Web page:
This is an edited version of an article I had published in Food & Wine journal in September 2012 – which included some superb photographs provided by Flor de Sal d’Es Trenc, provided for my one-time use. The photograph below is my own and shows the mountains of sea salt commercially harvested on Mallorca – rather than the hand-harvested flor de sal – to give you an idea of the dazzling stark beauty of this corner of the island. If you visit Mallorca, a visit to this area and to Flor de Sal d’Es Trenc is highly recommended. Sunnies are essential on a bright day!
Type ‘gourmet salt’ into Google and it will find you more than 32 million results. There’s never been such a wide choice of the oldest and most used seasoning – even though we’re constantly being advised to reduce our daily salt intake. One type is particularly prized for its artisanal production and purity, and has been referred to as the caviar of salts. Delicate in flavour and texture, it’s a finishing salt, added by the chef or cook, or at the table.
Flor de sal
The salt marshes of Guérande in the Loire-Atlantique, south of Brittany, are probably the best-known source of this fleur de sel, which has been harvested by hand from the waters of the Atlantic since the 9th century. Flor de sal (as it’s known locally) is also harvested in Portugal and Spain. On the Spanish mainland, the major source is the Ebro Delta (Tarragona) – home to 970 hectares of salt pans. The Balearic Islands are also important Mediterranean sources: Ibiza was once better known for its salt than for the nightlife with which it’s often associated today. The Romans, Phoenicians, and other ancient cultures harvested sea salt in the southernmost part of sister island Mallorca.
Mallorca’s gastronomic reputation owes something to an enterprising Swiss-German woman, who moved to the island in 2002. The previous year, Katja Wöhr had been fascinated by the harvesting of fleur de sel during a visit to France. She came to Mallorca to be the first person to harvest and commercialize flor de sal from the salt marshes behind Es Trenc, the 3.5-kilometre-long white sand beach within an officially protected area that’s home to some 180 species of birds. In 2003, after obtaining the necessary licence, Katja and a friend began to harvest flor de sal manually, using the traditional French rake known as a lousse. Initially, they bagged the crystals and sold them, alongside an honesty box, at the entrance to the salt marshes. Visitors to Es Trenc beach would buy the salt as a souvenir.
Flor de Sal d’es Trenc had the early involvement of Marc Fosh – the first British chef in Spain to have his cuisine recognised with a Michelin star, and owner of the Michelin-starred restaurant Marc Fosh in Palma – was key to the product’s early success.
Flavoured flor de sal
“When Katja told me about her intention to produce flor de sal in Mallorca, I thought it was an inspired idea. I’d already been using my own home-made flavoured salts in my kitchen, and suggested producing flavoured flor de sal too,” Marc explains. “We had several different tastings over the following weeks and finally decided on black olive, Mediterranean herbs, and hibiscus, as the first flavours.” Today’s range includes the limited editions produced each year, using local organic ingredients. “There are lots of flavoured salts from all over the world on the market these days,” Mark continues, “but Katja was a real trailblazer and I was extremely happy to play a small part in the success of Flor de Sal d’es Trenc.”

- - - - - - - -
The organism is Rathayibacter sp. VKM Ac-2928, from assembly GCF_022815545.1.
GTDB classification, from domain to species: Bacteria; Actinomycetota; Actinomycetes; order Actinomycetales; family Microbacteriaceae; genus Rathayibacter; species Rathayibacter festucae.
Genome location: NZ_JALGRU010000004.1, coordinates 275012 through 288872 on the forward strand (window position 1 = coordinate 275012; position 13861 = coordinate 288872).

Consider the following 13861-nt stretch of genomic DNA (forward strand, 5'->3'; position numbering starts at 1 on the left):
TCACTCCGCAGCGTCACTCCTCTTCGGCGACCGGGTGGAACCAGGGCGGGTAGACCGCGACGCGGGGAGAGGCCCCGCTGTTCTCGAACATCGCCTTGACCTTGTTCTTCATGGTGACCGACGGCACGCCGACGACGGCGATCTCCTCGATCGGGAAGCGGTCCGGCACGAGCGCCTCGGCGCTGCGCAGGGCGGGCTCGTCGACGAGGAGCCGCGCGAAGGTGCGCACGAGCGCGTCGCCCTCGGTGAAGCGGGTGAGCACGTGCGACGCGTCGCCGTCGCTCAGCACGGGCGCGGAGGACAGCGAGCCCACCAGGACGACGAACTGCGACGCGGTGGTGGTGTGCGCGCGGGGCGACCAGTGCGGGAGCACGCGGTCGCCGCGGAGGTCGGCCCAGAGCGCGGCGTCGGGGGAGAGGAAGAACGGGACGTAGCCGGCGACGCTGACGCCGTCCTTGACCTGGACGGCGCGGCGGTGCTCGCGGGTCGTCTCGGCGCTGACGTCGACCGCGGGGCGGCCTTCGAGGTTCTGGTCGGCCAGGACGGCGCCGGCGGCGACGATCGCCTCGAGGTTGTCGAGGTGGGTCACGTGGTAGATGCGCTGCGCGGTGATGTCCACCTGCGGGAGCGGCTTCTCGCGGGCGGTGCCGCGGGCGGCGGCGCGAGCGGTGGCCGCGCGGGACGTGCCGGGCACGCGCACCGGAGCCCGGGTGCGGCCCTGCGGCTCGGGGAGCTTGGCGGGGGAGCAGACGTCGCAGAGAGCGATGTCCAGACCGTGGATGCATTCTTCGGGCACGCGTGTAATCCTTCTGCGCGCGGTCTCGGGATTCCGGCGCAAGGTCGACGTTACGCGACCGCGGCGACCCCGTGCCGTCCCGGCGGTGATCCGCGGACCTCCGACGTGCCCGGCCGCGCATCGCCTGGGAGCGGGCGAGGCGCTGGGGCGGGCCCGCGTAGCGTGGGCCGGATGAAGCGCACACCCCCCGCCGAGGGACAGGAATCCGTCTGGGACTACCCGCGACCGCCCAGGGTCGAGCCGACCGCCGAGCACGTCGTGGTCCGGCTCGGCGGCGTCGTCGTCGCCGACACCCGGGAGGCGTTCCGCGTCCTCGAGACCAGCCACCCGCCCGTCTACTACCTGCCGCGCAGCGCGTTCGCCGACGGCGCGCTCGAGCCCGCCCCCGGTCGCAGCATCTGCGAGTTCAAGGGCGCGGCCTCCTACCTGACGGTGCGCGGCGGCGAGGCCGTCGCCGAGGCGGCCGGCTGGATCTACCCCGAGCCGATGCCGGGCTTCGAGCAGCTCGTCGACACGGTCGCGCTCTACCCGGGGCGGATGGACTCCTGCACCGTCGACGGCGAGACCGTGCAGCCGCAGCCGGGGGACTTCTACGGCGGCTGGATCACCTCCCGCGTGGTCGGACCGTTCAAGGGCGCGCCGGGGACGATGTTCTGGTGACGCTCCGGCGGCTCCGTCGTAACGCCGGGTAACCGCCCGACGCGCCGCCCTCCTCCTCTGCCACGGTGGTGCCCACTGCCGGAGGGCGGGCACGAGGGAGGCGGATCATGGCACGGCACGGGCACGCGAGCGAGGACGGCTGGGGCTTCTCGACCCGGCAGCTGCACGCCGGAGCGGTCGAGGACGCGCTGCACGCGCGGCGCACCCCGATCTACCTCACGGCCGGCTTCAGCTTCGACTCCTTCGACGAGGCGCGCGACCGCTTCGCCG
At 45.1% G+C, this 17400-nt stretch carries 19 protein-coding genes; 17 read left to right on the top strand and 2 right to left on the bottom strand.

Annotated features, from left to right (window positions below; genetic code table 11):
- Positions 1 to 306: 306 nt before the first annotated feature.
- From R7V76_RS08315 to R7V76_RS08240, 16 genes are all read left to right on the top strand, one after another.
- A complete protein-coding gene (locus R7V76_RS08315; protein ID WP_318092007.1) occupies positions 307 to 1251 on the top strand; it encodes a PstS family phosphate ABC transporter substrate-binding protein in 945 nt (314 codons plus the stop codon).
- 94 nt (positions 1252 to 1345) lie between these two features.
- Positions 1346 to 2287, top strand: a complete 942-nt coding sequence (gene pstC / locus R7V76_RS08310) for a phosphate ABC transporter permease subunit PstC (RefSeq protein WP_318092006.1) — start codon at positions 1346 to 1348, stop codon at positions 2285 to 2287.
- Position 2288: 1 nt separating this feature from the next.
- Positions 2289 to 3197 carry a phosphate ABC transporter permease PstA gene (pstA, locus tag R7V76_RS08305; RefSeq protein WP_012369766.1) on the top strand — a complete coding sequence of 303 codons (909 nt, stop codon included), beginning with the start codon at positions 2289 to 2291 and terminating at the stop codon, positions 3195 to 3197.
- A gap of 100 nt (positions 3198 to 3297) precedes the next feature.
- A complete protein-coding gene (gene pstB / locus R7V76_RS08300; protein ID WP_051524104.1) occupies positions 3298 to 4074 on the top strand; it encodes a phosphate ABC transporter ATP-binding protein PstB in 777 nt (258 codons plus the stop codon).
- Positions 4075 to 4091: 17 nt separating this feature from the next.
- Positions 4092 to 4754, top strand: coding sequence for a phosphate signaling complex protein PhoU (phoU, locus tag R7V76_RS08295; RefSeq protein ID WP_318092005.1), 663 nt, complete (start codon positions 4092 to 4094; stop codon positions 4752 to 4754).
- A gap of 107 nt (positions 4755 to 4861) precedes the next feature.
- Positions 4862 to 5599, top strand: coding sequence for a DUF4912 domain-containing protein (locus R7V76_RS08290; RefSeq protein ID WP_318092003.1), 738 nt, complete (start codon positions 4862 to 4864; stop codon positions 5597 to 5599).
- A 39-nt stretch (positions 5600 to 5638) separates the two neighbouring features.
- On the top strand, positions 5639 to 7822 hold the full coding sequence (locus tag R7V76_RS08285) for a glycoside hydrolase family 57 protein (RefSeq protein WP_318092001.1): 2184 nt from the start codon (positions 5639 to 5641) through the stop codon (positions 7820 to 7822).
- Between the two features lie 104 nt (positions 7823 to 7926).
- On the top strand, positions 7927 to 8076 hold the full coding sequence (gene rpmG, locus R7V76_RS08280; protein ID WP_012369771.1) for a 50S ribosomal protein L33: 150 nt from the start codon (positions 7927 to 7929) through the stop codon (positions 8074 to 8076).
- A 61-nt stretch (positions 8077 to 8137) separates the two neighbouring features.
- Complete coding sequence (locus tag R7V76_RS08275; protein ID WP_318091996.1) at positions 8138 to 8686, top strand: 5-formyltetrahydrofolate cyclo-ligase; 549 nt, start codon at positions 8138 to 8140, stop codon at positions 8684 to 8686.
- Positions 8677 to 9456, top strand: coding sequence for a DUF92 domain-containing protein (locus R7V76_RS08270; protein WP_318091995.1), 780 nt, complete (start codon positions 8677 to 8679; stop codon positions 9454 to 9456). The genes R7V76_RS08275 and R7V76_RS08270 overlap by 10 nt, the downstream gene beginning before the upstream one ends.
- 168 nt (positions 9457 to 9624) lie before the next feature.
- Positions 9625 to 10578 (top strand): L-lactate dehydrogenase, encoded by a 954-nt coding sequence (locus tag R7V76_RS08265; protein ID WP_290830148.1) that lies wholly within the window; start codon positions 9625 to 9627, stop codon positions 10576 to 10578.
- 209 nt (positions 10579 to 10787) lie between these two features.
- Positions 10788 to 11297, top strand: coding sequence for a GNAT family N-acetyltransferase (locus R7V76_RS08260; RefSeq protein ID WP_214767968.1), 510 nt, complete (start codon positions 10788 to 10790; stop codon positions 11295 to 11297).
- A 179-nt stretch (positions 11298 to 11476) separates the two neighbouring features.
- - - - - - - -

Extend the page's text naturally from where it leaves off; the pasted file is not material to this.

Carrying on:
The formation and harvesting of flor de sal
The climatic conditions in this part of Mallorca are perfect for the creation of flor de sal. This part of the island receives only a third of the island’s average rainfall. Summers are long and harvesting can be done from May until October. The delicate salt crystals are formed when there’s an optimal combination of sunshine, wind and low air humidity, allowing a fine layer of crystals to form on the surface of the pools – like a layer of intensely white ice.
Gathering the crystals with a lousse is an artisanal task, requiring sensitivity and patience, because only the upper layer contains all the beneficial minerals that make this product a healthier salt choice. Harvesting is done just before dusk, and the arrival of damper evening air which would destroy the crystals. Today, some 15 people are involved in the process. The flor de sal is put into baskets, made from natural materials, and dried under the sun the next day. Next stop is the workshop, where some is enriched with herbs or spices, and the product is packaged by hand. The plain variety has nothing added or removed, making it a 100 per cent natural product.
A natural product packed with minerals
Flor de sal contains more than 80 minerals and trace elements. Compared to common sea salt, it has double the amount of potassium and calcium, and 16-20 times the quantity of magnesium – the first element to rise to the surface in the crystallization process. Magnesium is also a natural flavour enhancer and, as a result, only a small amount of flor de sal is needed – reducing the intake of sodium chloride. I have several varieties of Flor de Sal d’Es Trenc in my own kitchen and because it’s only necessary to use it sparingly, a 150g pot can last for up to 12 months.
Gourmet essential gone global
Today, Flor de Sal d’Es Trenc is also found in the kitchens of some of the best chefs, and sold around the world in specialist stores. You can also buy it online on the Flor de Sal d’Es Trenc website and at the company’s four shops on Mallorca, including one at the salt marshes.
If you’ve never tried flor de sal or fleur de sel, it’s worth reducing your intake of ordinary salt to make room for this gastronomic gift from the sea.
©Jan Edwards 2013